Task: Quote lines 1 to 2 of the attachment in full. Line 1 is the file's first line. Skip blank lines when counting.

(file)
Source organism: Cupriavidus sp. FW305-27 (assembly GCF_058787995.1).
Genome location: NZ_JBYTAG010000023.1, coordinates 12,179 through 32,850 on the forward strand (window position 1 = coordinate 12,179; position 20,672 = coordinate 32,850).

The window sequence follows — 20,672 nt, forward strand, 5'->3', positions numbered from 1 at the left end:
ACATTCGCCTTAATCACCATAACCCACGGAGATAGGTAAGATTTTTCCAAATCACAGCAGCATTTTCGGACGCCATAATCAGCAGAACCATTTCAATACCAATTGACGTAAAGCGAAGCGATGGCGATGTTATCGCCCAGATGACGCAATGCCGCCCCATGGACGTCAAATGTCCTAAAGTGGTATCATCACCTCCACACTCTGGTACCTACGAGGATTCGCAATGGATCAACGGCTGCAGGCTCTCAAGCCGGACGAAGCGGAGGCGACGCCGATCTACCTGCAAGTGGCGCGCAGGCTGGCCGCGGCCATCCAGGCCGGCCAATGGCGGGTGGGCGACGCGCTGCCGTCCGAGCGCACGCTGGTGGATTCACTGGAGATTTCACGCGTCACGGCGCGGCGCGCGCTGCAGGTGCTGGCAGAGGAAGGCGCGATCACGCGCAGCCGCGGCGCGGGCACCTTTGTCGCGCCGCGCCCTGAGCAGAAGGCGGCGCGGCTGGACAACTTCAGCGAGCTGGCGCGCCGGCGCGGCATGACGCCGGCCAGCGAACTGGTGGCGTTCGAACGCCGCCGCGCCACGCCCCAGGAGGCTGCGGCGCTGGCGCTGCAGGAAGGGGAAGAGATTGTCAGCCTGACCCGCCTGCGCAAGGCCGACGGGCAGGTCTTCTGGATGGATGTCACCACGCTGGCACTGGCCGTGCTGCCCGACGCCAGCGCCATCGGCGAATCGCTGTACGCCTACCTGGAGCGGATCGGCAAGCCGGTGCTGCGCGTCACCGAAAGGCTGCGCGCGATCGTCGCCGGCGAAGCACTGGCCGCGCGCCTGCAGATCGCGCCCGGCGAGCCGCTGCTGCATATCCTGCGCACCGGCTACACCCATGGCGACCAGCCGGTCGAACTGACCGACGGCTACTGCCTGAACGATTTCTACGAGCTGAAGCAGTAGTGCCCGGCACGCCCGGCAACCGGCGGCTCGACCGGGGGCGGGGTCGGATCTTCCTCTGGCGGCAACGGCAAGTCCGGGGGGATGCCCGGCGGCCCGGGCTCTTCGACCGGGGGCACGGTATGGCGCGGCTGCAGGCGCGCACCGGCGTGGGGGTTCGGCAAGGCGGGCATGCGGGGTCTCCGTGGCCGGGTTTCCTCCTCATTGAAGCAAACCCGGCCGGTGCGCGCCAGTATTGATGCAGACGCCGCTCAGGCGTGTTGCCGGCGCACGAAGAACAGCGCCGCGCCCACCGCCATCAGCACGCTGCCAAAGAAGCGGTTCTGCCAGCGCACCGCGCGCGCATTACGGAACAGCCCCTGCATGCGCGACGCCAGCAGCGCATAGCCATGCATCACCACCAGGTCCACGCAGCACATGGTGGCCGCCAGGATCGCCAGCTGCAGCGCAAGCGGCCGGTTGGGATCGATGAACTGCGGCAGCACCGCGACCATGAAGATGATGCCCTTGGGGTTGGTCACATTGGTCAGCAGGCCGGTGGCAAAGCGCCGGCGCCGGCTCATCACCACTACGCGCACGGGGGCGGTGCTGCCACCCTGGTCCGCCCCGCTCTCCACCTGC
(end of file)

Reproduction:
Source organism: Cupriavidus sp. FW305-27 (assembly GCF_058787995.1).
Genome location: NZ_JBYTAG010000023.1, coordinates 12,179 through 32,850 on the forward strand (window position 1 = coordinate 12,179; position 20,672 = coordinate 32,850).